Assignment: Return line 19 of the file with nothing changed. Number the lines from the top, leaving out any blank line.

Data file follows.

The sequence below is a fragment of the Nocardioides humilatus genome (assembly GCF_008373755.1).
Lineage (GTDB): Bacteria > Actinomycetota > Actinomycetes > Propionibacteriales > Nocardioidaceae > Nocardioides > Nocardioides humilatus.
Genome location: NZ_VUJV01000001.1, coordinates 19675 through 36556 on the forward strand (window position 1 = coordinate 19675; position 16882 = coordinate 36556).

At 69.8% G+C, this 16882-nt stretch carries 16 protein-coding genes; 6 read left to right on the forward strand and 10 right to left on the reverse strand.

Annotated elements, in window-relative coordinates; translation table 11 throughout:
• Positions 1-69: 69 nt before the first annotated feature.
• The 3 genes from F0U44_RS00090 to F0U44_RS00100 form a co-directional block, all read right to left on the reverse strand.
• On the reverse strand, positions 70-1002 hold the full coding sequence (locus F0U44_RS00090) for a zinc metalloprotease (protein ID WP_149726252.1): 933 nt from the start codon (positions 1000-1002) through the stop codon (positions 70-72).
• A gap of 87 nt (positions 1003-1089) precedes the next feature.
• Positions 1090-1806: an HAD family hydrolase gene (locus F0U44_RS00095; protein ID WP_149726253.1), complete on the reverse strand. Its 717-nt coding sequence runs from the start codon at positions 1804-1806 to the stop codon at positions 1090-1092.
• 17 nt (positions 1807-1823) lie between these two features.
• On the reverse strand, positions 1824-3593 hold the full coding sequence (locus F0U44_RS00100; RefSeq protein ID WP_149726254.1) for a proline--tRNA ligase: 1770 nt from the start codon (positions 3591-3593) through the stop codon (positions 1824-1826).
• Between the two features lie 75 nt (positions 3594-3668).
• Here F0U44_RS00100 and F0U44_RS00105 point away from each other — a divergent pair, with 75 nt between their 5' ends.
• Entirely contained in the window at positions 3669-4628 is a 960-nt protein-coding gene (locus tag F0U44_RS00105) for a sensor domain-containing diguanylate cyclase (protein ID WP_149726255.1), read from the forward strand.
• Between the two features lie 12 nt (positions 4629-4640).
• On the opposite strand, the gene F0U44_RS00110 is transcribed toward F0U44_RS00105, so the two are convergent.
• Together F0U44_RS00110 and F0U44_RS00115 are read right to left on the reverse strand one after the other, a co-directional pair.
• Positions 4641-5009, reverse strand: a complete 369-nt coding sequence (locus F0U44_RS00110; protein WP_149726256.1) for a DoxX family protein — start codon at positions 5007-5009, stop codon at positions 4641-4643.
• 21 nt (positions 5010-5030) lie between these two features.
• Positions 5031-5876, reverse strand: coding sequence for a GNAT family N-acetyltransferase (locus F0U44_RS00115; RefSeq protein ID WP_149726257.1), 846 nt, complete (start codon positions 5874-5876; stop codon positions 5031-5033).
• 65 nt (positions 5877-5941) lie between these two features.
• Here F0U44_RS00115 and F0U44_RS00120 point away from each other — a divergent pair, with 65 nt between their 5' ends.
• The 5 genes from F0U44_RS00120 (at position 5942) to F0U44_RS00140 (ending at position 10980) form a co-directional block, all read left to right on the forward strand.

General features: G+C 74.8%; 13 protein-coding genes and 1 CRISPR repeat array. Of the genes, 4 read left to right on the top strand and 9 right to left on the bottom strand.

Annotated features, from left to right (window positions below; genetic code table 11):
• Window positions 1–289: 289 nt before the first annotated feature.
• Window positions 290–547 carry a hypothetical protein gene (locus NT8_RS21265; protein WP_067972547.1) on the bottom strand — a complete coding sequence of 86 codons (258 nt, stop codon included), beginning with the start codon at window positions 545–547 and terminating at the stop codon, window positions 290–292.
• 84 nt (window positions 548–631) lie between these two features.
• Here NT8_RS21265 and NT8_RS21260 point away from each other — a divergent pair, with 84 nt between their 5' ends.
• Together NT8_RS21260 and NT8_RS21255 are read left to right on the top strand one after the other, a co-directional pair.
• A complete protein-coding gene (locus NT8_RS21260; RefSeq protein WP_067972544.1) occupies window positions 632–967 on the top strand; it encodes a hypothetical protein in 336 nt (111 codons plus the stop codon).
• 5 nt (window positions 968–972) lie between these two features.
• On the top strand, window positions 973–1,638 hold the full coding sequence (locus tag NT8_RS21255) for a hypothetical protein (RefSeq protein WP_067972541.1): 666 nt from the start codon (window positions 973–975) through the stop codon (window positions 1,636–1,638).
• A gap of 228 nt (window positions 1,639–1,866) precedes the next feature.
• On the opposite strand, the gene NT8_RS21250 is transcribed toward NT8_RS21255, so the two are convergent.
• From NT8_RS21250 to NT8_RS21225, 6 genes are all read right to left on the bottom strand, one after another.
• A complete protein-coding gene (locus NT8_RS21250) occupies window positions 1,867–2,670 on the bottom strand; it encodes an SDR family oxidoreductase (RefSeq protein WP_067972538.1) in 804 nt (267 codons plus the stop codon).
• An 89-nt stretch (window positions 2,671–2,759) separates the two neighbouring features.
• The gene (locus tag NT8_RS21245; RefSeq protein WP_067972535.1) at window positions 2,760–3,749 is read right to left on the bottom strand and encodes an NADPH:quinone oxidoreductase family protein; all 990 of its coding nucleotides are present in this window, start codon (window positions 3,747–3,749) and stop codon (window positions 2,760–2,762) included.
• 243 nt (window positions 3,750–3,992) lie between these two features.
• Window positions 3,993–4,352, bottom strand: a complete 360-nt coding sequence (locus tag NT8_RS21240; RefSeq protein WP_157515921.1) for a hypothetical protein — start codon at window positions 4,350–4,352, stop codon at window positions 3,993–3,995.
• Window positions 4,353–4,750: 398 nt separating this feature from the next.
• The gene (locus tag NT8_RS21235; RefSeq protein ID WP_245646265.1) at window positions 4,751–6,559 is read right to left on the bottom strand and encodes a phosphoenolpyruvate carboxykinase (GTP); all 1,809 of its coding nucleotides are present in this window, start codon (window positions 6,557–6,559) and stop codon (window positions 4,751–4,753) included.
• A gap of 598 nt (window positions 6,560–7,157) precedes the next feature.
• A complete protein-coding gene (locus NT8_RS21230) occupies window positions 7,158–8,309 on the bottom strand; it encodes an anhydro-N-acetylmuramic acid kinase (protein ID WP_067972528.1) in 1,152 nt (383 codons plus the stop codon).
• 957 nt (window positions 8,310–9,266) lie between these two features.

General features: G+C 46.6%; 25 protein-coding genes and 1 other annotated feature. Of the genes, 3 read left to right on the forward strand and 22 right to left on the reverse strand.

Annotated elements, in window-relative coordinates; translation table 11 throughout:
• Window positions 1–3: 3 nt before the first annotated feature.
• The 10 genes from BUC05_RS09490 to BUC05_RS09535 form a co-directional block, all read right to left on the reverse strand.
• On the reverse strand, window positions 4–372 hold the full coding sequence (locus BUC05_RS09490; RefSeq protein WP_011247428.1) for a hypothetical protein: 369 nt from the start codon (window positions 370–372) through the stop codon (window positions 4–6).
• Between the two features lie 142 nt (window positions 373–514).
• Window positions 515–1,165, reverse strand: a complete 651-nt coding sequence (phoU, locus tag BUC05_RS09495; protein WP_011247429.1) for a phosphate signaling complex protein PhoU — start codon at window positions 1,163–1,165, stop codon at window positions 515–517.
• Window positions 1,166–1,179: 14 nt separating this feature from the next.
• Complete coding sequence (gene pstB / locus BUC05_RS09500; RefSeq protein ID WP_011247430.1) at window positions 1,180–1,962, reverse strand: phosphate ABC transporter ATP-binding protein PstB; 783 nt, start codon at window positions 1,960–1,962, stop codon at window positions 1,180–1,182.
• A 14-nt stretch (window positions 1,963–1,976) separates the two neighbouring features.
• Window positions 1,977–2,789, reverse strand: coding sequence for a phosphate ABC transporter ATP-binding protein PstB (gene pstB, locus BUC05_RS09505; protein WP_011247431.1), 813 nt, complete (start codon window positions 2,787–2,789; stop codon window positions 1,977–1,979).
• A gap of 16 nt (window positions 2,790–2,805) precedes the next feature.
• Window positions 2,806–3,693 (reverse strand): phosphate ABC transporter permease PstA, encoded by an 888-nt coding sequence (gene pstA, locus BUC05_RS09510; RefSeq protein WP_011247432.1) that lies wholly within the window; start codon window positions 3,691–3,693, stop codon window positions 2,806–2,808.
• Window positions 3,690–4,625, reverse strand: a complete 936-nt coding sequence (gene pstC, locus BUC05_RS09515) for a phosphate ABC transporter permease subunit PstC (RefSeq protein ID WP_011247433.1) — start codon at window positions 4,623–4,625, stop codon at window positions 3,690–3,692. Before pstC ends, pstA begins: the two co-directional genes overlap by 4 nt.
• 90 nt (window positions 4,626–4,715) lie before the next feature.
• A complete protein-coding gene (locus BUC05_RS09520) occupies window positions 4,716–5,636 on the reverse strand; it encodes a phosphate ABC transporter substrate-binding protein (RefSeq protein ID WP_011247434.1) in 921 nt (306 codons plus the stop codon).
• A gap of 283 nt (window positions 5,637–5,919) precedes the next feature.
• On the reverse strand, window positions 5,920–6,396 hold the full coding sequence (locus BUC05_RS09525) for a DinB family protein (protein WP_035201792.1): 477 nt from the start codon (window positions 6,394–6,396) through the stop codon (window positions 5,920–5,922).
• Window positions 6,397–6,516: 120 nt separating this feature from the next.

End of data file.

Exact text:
• Positions 4641-5009, reverse strand: a complete 369-nt coding sequence (locus F0U44_RS00110; protein WP_149726256.1) for a DoxX family protein — start codon at positions 5007-5009, stop codon at positions 4641-4643.